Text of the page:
- The Anglican Choral Heritage and Lectio Divina
A facet of the Anglican patrimony that undoubtedly sprang to the minds of many on the promulgation of Anglicanorum Coetibus is the Anglican choral heritage.1 Parishes and groups in the Ordinariates have indeed established liturgical choirs that perform the Anglican choral repertoire.2 In addition to celebrating this fact, it is perhaps not too soon to ask how this heritage will set down its roots and develop in the Catholic context. In this essay I establish that the Anglican choral heritage already has Catholic roots because of patristic/monastic spirituality’s immense influence in English spirituality. Also, I discuss how this spirituality has or has not influenced the Anglican choral heritage in each musical stylistic period.
Because the research on which I rely in this essay is mostly historical, I avoid being either proscriptive or prescriptive in deference to the descriptive. For the sake of transparency, however, I acknowledge my agreement with research (my own included) that [End Page 173] identifies monastic elements—and Benedictine monasticism,3 in particular—in the Anglican tradition.4 Consequently, describing the monastic influence on the Anglican choral heritage implies prescribing—or at least suggesting—this spirituality as a beneficial influence for the future of the Anglican choral heritage.
Identifying the characteristics of this spirituality provides a stronger rationale for choral music in the Anglican patrimony than—laudable though they are—the general appeals to dignity, beauty, nobility,5 making “a worthy offering to Almighty God,”6 and providing a means of “strengthening and refreshing our souls.”7 It supplies a patristic/monastic (and Anglican) interpretation of the Catechism’s statement that liturgy “manifests [the [End Page 174] Church] as the visible sign of the communion in Christ between God and men [and] engages the faithful in the new life of the community….”8 What this ethos emphasizes is the role of listening. The first word of the Rule of St. Benedict is obsculta, “listen.”9 The monastic practice of lectio divina, which can be translated “prayerful reading,” is a reading so profound and contemplative that one stills the reading mind for the sake of an interior listening to Holy Writ. The magnificent language of the Book of Common Prayer (BCP) and the Authorized Version of the Bible (or the King James Version, as it also known) is meant to do more than merely inform worshipers. To use the language of the Catechism, the language of the BCP and the Authorized Version engages the faithful and serves as the audible (contrast with the Catechism’s “visual”) sign “of the communion in Christ between God and men.” The Anglican patrimony developed a similar role for the audible art form: music.10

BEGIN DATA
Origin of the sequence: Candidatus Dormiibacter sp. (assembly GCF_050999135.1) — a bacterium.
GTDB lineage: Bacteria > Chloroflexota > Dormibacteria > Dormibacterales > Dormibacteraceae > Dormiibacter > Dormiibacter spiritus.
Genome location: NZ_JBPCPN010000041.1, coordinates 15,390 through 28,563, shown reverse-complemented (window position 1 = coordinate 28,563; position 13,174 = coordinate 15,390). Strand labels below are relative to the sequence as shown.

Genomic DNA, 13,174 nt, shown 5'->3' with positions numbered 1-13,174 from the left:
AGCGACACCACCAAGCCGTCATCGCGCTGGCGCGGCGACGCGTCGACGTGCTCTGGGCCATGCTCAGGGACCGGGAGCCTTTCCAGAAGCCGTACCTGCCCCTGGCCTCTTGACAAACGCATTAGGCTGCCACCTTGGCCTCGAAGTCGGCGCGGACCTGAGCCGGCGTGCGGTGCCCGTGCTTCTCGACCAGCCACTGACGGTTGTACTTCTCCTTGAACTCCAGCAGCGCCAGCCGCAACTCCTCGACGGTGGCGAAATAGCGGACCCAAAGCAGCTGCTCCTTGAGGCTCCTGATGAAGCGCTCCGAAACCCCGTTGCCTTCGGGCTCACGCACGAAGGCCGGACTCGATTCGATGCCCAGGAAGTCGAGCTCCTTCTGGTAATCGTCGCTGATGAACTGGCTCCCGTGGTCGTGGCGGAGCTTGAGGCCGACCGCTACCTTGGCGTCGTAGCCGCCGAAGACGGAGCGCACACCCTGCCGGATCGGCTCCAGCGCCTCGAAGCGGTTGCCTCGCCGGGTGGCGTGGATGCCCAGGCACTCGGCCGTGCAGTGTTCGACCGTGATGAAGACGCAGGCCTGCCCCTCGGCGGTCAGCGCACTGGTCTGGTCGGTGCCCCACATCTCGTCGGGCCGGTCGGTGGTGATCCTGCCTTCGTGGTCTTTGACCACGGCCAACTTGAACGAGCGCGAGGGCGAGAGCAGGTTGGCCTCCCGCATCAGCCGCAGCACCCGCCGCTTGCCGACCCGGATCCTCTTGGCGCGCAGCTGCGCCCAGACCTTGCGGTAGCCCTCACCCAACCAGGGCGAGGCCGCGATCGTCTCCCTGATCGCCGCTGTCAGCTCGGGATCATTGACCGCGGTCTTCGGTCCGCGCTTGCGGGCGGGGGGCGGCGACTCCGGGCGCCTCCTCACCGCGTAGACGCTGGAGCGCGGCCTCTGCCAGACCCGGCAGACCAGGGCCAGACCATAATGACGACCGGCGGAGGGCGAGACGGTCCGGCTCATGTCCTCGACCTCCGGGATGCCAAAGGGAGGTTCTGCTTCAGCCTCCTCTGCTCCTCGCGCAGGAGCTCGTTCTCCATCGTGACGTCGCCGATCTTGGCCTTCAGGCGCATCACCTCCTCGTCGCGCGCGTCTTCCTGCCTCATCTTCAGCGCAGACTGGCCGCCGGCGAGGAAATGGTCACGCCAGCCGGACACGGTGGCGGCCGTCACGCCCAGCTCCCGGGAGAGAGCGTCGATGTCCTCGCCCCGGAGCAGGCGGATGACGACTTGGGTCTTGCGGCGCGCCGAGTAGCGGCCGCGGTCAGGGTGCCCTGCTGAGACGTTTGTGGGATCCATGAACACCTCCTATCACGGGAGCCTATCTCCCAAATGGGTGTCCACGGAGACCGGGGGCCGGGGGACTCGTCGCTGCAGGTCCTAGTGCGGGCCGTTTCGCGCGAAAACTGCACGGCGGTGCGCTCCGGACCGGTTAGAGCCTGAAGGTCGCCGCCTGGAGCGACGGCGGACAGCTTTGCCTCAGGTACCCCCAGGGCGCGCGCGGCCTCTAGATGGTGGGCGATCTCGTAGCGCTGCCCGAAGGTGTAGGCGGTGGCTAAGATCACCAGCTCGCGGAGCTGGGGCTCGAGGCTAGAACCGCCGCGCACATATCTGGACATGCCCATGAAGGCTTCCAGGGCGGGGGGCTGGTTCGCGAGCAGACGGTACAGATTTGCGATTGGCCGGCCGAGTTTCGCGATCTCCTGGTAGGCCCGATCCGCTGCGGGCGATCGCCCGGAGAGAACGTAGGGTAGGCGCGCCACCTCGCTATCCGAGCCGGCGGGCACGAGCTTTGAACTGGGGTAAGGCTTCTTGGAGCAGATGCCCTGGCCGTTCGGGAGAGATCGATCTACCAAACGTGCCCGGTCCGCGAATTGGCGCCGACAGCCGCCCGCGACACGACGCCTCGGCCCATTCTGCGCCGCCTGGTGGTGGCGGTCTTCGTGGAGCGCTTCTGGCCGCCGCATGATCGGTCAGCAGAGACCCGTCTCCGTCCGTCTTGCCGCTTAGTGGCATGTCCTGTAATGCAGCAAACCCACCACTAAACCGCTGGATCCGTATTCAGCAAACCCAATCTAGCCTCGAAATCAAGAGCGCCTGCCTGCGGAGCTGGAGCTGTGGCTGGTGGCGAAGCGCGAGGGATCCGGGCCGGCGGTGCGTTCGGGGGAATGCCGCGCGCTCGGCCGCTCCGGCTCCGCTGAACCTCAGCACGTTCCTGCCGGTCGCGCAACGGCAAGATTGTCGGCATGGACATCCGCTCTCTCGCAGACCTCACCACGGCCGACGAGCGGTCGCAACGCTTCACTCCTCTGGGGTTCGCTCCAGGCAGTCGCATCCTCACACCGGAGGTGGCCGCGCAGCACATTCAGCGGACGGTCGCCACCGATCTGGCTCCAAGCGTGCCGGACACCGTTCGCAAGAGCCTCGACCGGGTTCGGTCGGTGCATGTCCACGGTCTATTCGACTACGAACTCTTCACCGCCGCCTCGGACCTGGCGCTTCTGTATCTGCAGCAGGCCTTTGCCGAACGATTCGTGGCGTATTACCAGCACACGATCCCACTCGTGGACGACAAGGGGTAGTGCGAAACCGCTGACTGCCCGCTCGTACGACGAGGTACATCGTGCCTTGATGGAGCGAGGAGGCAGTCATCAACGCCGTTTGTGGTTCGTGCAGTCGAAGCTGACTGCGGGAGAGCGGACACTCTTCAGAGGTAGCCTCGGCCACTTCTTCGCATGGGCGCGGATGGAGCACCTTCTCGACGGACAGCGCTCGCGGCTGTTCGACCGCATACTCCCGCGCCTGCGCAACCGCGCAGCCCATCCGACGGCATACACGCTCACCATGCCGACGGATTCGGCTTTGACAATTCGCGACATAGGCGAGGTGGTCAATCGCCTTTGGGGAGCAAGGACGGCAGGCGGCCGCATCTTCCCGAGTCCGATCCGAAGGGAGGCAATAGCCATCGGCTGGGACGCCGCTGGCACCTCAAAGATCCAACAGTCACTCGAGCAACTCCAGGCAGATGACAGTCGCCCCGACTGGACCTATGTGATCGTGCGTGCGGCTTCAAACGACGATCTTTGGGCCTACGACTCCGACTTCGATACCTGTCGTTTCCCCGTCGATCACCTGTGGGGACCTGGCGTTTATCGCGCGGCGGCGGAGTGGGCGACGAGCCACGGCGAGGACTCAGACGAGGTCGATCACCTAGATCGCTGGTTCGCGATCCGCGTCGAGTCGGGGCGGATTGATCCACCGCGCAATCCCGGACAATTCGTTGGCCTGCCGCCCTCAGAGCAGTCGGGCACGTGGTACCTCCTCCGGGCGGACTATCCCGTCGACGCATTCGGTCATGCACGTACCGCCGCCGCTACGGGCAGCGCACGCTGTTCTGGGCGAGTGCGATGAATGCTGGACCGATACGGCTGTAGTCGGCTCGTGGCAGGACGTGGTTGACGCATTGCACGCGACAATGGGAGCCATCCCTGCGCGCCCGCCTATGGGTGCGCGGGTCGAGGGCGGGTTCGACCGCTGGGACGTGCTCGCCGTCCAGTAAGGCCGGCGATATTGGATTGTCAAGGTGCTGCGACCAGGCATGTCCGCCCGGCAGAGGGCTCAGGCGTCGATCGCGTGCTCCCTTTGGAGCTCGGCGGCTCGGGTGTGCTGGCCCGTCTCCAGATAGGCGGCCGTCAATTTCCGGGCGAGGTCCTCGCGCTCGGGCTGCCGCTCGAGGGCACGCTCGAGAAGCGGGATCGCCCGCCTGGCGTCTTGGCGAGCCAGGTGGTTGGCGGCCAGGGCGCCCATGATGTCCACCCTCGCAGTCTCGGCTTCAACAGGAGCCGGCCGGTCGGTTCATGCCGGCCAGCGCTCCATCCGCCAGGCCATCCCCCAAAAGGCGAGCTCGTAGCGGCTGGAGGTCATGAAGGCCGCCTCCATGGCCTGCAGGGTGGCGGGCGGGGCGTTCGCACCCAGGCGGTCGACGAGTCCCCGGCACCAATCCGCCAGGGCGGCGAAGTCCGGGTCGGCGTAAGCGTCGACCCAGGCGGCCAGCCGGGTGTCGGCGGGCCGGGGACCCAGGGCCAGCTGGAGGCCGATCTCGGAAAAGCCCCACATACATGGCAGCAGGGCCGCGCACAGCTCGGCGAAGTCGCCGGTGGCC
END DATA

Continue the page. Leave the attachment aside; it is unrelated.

Though my exploration of music in Anglicanism is informed by my training as a musicologist,11 I try to address what follows to a readership of non-musicians. This means there are unavoidable generalizations. The advantage, though, of looking at the topic from a metaphorical thirty thousand feet is that it reveals several constant and salient characteristics of the Anglican choral heritage. For those unfamiliar with terms and ideas related to Anglicanism, [End Page 175] Appendix A explains different versions of the BCP and kinds of Anglican Churchmanship, and Appendix B the musical genres of the Anglican choral heritage.
II. Patristic/Monastic Theology in Historical Context
Well before the Protestant Reformation, Catholicism on the continent, though never consciously dismissing or ignoring patristic writings, had already shifted its preferred theological method to scholasticism. The patristic/monastic approach to Holy Writ is to reflect, to meditate. The scholastic method, on the other hand, is discursive and poses quaestiones.12 In 1185, this distinction was clear enough for Godfrey of St. Victor to write, “let us [non-scholastics] leave … the disputations of the scholastics, and devote our attention to other things.”13 Both patristic/monastic theology and scholastic theology have always been closely interrelated.14 But they are distinct enough that the differences persist. Indeed, these differences proved to be an issue following John Henry Newman’s conversion to Catholicism. Archbishop (later Cardinal) Henry Edward...